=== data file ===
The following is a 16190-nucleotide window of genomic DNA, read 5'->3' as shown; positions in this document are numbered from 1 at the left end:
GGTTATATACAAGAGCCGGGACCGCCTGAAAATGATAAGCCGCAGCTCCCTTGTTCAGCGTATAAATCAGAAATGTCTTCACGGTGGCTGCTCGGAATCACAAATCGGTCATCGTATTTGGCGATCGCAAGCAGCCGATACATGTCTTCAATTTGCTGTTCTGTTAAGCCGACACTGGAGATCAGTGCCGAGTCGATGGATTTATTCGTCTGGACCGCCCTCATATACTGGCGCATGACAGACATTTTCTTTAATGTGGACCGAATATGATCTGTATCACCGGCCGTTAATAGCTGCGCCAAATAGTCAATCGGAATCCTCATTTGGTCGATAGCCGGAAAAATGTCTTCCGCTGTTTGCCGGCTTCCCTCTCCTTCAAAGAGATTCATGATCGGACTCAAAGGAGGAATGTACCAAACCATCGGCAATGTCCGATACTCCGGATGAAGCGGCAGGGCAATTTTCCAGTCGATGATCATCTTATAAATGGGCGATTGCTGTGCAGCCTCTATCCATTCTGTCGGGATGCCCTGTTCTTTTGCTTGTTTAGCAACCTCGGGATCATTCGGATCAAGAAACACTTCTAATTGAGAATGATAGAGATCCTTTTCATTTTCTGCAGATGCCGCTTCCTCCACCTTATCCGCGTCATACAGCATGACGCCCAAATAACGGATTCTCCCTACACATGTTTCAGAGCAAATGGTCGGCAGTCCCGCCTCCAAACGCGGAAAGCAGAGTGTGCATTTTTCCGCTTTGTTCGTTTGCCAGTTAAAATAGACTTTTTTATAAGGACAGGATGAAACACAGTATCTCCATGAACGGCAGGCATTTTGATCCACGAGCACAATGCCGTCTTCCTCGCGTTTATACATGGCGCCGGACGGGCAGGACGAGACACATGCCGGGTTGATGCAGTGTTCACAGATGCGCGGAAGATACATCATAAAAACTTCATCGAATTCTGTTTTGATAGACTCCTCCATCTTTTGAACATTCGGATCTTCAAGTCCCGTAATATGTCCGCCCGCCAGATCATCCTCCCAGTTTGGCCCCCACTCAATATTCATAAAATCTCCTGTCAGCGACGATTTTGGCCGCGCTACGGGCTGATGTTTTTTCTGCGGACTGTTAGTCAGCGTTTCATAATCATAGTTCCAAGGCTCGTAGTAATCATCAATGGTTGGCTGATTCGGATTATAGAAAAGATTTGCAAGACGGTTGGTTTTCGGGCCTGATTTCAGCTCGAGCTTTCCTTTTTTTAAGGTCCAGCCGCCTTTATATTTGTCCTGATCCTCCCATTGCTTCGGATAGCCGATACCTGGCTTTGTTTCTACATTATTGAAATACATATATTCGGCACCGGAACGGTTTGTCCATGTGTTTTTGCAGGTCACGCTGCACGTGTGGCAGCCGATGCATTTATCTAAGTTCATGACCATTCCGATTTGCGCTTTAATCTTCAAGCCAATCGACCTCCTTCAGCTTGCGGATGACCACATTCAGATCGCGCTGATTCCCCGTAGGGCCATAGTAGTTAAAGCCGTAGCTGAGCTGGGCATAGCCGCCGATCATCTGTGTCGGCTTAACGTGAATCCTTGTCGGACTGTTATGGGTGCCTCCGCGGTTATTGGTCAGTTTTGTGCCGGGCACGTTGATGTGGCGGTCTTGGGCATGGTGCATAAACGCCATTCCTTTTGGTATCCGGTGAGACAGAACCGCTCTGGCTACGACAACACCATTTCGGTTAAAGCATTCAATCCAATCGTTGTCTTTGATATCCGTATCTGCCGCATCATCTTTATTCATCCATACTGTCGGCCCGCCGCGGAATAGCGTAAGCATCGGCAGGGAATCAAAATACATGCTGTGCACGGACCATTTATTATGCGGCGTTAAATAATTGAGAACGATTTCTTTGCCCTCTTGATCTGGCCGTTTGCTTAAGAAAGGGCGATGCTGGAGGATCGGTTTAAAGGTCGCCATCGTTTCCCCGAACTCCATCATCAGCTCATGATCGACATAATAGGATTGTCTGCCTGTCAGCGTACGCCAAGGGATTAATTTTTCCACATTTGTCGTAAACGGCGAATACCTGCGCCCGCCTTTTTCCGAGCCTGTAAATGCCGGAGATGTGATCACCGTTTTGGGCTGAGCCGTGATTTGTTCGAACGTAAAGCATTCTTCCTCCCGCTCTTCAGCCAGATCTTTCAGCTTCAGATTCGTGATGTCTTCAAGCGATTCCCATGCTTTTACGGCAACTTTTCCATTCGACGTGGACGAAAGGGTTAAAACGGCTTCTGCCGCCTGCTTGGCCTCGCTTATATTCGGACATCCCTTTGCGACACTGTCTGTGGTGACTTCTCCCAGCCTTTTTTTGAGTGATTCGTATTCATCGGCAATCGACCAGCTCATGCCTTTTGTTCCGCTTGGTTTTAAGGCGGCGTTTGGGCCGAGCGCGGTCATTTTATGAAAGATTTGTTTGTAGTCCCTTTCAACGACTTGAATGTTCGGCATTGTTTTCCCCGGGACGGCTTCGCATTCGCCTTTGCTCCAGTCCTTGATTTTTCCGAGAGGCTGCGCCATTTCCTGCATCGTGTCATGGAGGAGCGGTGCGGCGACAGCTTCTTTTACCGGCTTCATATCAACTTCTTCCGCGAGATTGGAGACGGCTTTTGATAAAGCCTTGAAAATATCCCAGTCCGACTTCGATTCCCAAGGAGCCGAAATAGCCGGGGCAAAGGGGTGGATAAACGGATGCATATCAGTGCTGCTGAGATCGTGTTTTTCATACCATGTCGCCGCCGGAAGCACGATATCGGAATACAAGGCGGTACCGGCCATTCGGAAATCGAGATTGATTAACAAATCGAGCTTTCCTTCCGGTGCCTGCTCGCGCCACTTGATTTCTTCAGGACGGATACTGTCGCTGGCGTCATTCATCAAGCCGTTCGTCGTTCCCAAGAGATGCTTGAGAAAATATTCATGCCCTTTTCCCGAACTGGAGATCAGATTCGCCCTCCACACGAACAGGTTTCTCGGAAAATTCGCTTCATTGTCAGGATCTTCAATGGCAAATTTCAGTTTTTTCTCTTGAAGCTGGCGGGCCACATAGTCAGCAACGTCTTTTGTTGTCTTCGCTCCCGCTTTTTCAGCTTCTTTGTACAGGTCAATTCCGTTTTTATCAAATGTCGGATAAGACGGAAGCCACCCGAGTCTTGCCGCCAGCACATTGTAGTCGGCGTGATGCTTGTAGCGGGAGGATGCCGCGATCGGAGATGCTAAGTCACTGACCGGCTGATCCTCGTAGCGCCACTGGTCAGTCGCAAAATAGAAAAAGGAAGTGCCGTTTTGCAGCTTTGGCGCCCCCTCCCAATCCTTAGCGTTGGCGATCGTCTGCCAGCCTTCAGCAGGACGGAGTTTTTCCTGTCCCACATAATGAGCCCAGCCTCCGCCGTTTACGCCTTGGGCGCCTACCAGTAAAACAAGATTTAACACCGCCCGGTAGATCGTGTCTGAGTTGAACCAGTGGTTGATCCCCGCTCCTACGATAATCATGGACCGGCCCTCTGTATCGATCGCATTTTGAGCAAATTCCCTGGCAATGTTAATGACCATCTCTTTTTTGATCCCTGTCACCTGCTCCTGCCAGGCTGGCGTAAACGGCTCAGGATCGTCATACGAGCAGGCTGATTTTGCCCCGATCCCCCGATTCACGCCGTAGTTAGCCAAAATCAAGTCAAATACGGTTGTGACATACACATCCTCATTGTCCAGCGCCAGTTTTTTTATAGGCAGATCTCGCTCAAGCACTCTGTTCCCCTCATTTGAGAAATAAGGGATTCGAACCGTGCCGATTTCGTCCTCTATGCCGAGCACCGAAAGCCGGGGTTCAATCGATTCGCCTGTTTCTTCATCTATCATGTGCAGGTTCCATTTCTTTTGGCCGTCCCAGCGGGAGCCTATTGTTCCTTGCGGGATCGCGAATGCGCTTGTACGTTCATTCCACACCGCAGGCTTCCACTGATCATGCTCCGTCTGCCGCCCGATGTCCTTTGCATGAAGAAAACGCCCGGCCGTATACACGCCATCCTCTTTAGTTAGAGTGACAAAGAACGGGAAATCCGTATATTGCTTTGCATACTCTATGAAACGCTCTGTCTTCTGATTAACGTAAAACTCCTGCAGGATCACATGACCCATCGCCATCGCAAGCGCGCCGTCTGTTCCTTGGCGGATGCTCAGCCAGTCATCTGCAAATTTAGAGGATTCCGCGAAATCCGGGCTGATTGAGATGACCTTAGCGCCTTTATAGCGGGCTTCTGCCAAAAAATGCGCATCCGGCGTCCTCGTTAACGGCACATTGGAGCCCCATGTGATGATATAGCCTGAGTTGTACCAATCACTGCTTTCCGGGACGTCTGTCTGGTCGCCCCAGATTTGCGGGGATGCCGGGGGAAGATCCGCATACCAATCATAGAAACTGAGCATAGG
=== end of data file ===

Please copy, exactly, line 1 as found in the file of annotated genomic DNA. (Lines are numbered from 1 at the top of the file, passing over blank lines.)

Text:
The following is a 16190-nucleotide window of genomic DNA, read 5'->3' as shown; positions in this document are numbered from 1 at the left end: